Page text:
It’s difficult not to feel heartbroken and even crushed when your child is experiencing friendship difficulties. Whether you’re parenting a pre-schooler or a teen (…. or both like I am) their hurt and vulnerability at any age translates to a heavy-hearted mum. Friendships play a crucial role in developing communication skills and self-esteem but sadly making and keeping friends doesn’t come easily to all.
I’m know I’m lucky that both my Mr14 and Mr16 have solid groups of friends. While there are occasional shifts and realignments within these groups, their friendship circles have been stable for a long time and this aspect of their life has been relatively stress free … for them, and that also means for me.
By the time your child hits teenage-dom there’s little control you can really have over their choice of friends and/or peer group. The move from primary to high school often involves meeting a range of new classmates, many of whom will be strangers to you and this may cause you to worry about their influence over your teen.
No matter the age of your child, and their level of independence, as parent, here are some things you may like to consider when it comes to their friendships …
- talk to them about their friends – ask about names, interests, families and what makes them tick. Your teen actually wants you to be interested. True.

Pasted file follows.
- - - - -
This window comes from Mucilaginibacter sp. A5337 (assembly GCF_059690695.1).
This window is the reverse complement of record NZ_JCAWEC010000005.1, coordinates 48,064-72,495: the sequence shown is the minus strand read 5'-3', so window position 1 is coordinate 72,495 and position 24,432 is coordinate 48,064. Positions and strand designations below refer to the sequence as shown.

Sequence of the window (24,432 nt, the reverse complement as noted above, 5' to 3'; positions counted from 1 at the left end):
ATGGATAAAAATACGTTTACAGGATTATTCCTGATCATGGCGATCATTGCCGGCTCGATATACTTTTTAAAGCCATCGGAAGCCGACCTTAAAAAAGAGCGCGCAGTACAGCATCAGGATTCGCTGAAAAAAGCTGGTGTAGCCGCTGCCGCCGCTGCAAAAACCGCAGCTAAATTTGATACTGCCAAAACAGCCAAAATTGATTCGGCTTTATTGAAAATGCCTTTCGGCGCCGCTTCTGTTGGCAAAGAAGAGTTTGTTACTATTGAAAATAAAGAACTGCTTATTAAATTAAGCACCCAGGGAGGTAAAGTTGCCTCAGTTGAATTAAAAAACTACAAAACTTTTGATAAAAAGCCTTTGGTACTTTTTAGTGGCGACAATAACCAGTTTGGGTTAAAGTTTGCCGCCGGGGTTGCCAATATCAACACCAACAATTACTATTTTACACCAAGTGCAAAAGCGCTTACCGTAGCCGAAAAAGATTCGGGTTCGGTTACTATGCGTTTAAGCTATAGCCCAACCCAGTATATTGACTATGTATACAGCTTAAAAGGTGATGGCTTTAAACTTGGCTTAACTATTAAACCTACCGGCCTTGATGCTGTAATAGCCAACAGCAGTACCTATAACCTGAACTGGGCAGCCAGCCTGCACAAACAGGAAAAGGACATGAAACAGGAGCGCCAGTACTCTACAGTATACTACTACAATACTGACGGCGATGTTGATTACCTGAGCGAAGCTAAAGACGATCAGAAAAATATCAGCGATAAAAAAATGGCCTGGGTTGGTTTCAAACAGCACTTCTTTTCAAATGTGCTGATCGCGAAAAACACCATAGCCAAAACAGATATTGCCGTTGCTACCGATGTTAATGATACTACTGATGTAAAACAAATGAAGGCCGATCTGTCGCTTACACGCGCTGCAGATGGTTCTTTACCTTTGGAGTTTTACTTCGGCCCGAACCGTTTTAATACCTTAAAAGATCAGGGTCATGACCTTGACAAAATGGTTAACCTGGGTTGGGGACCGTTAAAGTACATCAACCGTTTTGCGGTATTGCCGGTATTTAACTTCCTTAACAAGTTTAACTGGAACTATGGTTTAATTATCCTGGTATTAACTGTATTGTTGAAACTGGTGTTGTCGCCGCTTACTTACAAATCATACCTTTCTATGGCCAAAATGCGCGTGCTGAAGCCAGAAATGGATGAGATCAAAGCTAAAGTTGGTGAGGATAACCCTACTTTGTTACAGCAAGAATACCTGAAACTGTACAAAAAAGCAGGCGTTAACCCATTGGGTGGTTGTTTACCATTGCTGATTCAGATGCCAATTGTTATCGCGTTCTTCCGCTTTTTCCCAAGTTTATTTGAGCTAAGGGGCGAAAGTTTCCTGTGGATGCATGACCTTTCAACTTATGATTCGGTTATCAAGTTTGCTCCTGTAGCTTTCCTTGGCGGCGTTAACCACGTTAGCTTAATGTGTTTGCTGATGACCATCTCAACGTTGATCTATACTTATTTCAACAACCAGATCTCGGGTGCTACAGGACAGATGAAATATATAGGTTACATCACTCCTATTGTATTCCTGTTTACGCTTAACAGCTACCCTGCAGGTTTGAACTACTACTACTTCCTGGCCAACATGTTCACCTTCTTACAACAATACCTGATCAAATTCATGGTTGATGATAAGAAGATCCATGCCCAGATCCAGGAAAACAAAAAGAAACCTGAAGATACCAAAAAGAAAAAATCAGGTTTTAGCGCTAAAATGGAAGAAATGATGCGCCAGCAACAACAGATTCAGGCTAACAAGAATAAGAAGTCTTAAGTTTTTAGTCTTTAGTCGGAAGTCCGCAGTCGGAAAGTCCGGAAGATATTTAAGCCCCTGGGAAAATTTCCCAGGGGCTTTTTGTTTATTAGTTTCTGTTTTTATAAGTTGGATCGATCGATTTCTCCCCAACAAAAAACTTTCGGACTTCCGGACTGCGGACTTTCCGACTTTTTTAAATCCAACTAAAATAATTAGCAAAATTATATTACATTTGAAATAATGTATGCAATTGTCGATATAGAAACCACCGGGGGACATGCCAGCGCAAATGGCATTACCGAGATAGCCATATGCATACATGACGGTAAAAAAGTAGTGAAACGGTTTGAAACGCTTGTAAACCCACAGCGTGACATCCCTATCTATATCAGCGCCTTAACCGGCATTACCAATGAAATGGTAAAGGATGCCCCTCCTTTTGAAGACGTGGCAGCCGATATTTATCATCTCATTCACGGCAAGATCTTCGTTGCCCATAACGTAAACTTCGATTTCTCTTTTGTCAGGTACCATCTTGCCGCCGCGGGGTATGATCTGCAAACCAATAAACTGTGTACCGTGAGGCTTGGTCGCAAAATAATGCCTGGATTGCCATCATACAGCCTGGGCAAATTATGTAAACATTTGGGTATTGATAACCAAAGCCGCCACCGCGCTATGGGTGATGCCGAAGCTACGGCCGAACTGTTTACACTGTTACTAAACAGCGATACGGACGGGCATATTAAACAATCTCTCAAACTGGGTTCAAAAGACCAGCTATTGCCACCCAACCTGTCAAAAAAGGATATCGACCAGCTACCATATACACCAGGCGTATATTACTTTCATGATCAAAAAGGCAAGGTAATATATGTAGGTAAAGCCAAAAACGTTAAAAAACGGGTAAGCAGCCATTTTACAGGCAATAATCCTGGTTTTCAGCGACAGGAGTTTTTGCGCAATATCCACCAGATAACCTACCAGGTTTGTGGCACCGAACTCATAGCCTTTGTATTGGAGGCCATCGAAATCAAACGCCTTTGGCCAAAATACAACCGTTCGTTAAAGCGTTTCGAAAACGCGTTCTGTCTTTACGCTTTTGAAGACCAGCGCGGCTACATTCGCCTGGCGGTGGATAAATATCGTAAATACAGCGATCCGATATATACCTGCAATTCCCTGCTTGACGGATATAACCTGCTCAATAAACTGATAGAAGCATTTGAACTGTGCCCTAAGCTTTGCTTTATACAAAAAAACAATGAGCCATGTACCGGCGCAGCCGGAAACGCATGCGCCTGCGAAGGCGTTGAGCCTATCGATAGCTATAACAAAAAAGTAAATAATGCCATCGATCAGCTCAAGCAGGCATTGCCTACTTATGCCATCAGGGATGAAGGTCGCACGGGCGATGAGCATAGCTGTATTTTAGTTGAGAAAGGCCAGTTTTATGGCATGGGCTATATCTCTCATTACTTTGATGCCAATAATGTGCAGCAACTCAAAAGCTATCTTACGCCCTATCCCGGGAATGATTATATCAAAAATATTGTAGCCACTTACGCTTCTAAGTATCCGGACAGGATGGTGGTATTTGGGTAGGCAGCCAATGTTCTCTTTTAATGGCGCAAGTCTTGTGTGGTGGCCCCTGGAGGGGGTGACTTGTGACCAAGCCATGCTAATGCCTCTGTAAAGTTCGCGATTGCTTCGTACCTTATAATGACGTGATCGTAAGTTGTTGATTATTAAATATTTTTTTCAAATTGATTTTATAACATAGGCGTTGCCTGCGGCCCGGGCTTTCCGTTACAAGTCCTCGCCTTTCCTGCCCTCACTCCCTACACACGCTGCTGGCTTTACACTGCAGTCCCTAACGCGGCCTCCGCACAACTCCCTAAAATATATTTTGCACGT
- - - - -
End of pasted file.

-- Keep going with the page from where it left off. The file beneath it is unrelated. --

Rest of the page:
- make their friends welcome at your place and encourage it – it’s easier to supervise kids and know what’s going on when they are under your roof
- make an effort to meet the parents of your teen’s friends – don’t be shy of calling to introduce yourself as “so-and-so’s” mum (or dad) and I guarantee in the majority of cases they’ll be pleased for the contact
- keep consistent with your teen and true to your family rules and values despite what their friends may or may not be permitted to do. It’s very likely that your teen may try to play this, but standing firm is the key to respect
- monitor from afar and step in if you feel your teen is being treated unfairly or seems to be uncomfortable with a friendship – support them to opt-out of the friendship if they would like to
Do you know and like your teen’s friends?